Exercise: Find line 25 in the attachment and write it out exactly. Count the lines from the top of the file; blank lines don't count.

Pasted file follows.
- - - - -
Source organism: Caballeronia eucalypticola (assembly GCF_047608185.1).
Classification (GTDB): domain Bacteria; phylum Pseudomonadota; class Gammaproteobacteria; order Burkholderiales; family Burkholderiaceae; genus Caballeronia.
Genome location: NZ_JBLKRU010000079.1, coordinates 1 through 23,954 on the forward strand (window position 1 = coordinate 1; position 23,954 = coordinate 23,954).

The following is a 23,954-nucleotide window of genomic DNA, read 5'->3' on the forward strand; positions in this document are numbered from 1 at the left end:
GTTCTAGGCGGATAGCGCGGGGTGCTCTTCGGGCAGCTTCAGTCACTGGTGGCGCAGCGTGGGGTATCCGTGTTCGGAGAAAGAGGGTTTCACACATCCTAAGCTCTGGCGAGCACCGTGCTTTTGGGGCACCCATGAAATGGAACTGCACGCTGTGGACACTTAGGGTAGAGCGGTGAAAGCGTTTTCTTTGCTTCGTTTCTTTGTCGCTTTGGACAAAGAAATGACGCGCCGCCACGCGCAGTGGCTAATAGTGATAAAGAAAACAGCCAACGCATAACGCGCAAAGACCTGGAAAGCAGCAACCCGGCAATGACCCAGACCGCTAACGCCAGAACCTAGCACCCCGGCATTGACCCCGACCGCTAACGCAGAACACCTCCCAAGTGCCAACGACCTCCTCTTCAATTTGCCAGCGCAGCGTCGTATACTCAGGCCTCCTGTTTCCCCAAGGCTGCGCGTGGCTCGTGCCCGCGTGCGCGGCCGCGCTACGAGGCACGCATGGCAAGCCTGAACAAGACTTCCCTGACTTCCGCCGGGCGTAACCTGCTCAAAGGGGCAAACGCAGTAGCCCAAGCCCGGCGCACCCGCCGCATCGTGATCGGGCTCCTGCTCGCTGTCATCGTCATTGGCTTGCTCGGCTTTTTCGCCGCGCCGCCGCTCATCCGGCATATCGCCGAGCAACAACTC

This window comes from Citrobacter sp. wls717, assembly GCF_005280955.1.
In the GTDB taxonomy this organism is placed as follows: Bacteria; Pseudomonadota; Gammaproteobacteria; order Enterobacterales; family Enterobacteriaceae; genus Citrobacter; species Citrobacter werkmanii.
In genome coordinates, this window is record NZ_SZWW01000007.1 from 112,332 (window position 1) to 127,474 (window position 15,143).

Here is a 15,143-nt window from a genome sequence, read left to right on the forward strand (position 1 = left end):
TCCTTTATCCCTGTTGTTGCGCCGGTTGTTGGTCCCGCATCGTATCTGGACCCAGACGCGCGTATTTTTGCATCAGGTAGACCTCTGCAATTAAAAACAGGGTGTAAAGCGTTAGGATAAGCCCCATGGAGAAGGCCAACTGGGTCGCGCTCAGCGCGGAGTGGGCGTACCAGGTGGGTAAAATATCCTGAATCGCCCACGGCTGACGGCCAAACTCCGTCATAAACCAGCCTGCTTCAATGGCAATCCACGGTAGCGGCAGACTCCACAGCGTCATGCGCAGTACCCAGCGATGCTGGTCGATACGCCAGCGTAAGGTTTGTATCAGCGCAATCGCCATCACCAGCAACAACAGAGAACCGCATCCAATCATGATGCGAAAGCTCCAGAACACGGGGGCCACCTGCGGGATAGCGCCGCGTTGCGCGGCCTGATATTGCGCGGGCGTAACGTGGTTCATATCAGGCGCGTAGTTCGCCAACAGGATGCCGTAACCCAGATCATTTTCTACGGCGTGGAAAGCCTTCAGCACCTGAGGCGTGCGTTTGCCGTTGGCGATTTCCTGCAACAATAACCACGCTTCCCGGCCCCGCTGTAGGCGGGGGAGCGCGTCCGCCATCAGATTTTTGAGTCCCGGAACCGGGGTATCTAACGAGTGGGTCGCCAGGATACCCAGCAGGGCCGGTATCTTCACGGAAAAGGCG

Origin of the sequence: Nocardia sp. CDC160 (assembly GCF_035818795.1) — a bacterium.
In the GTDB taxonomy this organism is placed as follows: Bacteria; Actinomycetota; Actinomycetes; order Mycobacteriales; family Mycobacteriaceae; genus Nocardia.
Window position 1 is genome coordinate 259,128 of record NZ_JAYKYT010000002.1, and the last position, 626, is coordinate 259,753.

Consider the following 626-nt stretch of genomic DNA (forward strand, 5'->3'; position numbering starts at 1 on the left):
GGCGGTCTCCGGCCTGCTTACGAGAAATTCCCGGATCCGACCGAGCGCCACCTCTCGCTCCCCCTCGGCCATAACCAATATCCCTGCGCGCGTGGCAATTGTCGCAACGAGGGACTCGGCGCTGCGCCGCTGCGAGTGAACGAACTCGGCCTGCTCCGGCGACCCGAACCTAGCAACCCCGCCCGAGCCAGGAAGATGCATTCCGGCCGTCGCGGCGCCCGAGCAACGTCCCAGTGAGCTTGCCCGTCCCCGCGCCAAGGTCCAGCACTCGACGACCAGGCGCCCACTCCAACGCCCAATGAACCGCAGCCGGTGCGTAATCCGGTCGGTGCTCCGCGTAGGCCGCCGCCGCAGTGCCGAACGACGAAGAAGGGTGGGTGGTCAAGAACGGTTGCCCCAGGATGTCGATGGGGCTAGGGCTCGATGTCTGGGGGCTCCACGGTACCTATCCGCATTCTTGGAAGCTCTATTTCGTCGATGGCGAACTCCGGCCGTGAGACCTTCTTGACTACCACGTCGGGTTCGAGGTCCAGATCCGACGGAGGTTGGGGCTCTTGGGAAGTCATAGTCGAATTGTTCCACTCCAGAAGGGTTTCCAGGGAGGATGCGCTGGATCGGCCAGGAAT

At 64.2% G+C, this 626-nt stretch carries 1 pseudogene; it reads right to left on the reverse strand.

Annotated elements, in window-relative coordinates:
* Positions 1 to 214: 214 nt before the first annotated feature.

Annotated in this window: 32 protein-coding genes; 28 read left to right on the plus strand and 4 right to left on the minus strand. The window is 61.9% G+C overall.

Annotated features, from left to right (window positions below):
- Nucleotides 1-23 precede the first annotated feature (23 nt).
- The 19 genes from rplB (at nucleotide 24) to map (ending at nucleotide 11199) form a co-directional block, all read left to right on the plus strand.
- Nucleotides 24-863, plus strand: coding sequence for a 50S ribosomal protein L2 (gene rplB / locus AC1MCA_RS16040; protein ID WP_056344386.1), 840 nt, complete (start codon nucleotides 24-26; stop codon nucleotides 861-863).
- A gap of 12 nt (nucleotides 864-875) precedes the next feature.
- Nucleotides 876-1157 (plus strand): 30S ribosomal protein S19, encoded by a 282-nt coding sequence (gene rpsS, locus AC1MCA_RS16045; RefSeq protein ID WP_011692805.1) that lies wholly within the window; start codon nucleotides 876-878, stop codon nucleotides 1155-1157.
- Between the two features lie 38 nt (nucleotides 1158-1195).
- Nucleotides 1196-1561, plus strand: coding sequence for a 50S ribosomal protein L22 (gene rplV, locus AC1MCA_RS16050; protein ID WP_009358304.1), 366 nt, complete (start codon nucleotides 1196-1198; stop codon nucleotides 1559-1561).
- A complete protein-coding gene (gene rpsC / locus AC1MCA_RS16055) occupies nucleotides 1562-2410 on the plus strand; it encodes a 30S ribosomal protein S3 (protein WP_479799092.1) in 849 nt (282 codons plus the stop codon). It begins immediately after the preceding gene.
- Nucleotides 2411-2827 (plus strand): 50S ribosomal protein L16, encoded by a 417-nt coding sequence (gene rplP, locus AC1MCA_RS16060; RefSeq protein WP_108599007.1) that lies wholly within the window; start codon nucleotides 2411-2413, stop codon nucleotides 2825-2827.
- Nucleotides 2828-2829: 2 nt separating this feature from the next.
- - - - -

- Nucleotides 876-1157 (plus strand): 30S ribosomal protein S19, encoded by a 282-nt coding sequence (gene rpsS, locus AC1MCA_RS16045; RefSeq protein ID WP_011692805.1) that lies wholly within the window; start codon nucleotides 876-878, stop codon nucleotides 1155-1157.